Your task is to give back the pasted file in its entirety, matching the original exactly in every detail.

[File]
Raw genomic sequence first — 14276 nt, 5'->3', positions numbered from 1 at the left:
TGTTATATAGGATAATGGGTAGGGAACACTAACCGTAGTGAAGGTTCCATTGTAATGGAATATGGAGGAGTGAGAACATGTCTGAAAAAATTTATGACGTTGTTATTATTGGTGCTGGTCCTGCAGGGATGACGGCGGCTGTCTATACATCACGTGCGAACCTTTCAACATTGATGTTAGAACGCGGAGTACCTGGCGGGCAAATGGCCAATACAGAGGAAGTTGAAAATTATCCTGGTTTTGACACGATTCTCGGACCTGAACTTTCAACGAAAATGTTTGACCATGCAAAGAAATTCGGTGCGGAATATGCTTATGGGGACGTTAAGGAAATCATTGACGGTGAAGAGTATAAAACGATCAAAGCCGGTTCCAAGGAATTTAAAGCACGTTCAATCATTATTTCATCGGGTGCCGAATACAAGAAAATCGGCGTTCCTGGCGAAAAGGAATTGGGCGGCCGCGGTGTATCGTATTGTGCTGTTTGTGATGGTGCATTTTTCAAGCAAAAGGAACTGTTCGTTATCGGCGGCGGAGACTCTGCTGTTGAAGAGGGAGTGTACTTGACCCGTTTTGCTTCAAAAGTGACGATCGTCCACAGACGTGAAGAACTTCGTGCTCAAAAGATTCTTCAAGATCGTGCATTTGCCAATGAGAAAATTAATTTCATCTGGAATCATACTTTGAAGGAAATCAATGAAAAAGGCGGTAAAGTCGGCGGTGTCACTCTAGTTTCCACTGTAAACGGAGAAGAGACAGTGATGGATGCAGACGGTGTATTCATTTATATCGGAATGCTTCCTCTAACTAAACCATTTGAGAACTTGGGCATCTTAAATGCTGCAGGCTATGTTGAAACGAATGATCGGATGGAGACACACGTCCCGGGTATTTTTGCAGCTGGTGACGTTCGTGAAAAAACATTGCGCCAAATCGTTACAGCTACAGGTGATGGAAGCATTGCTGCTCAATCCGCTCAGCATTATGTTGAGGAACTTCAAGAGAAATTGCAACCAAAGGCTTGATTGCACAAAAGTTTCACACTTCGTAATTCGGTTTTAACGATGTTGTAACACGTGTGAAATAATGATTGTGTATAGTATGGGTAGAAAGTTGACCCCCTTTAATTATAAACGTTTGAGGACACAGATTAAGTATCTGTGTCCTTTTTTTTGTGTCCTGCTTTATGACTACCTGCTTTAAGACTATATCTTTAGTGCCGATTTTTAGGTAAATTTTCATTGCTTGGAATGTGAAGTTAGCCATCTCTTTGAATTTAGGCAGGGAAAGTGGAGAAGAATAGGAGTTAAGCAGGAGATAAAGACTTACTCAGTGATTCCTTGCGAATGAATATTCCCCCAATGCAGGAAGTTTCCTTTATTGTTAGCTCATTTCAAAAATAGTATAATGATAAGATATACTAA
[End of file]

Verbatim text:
Raw genomic sequence first — 14276 nt, 5'->3', positions numbered from 1 at the left:
TGTTATATAGGATAATGGGTAGGGAACACTAACCGTAGTGAAGGTTCCATTGTAATGGAATATGGAGGAGTGAGAACATGTCTGAAAAAATTTATGACGTTGTTATTATTGGTGCTGGTCCTGCAGGGATGACGGCGGCTGTCTATACATCACGTGCGAACCTTTCAACATTGATGTTAGAACGCGGAGTACCTGGCGGGCAAATGGCCAATACAGAGGAAGTTGAAAATTATCCTGGTTTTGACACGATTCTCGGACCTGAACTTTCAACGAAAATGTTTGACCATGCAAAGAAATTCGGTGCGGAATATGCTTATGGGGACGTTAAGGAAATCATTGACGGTGAAGAGTATAAAACGATCAAAGCCGGTTCCAAGGAATTTAAAGCACGTTCAATCATTATTTCATCGGGTGCCGAATACAAGAAAATCGGCGTTCCTGGCGAAAAGGAATTGGGCGGCCGCGGTGTATCGTATTGTGCTGTTTGTGATGGTGCATTTTTCAAGCAAAAGGAACTGTTCGTTATCGGCGGCGGAGACTCTGCTGTTGAAGAGGGAGTGTACTTGACCCGTTTTGCTTCAAAAGTGACGATCGTCCACAGACGTGAAGAACTTCGTGCTCAAAAGATTCTTCAAGATCGTGCATTTGCCAATGAGAAAATTAATTTCATCTGGAATCATACTTTGAAGGAAATCAATGAAAAAGGCGGTAAAGTCGGCGGTGTCACTCTAGTTTCCACTGTAAACGGAGAAGAGACAGTGATGGATGCAGACGGTGTATTCATTTATATCGGAATGCTTCCTCTAACTAAACCATTTGAGAACTTGGGCATCTTAAATGCTGCAGGCTATGTTGAAACGAATGATCGGATGGAGACACACGTCCCGGGTATTTTTGCAGCTGGTGACGTTCGTGAAAAAACATTGCGCCAAATCGTTACAGCTACAGGTGATGGAAGCATTGCTGCTCAATCCGCTCAGCATTATGTTGAGGAACTTCAAGAGAAATTGCAACCAAAGGCTTGATTGCACAAAAGTTTCACACTTCGTAATTCGGTTTTAACGATGTTGTAACACGTGTGAAATAATGATTGTGTATAGTATGGGTAGAAAGTTGACCCCCTTTAATTATAAACGTTTGAGGACACAGATTAAGTATCTGTGTCCTTTTTTTTGTGTCCTGCTTTATGACTACCTGCTTTAAGACTATATCTTTAGTGCCGATTTTTAGGTAAATTTTCATTGCTTGGAATGTGAAGTTAGCCATCTCTTTGAATTTAGGCAGGGAAAGTGGAGAAGAATAGGAGTTAAGCAGGAGATAAAGACTTACTCAGTGATTCCTTGCGAATGAATATTCCCCCAATGCAGGAAGTTTCCTTTATTGTTAGCTCATTTCAAAAATAGTATAATGATAAGATATACTAA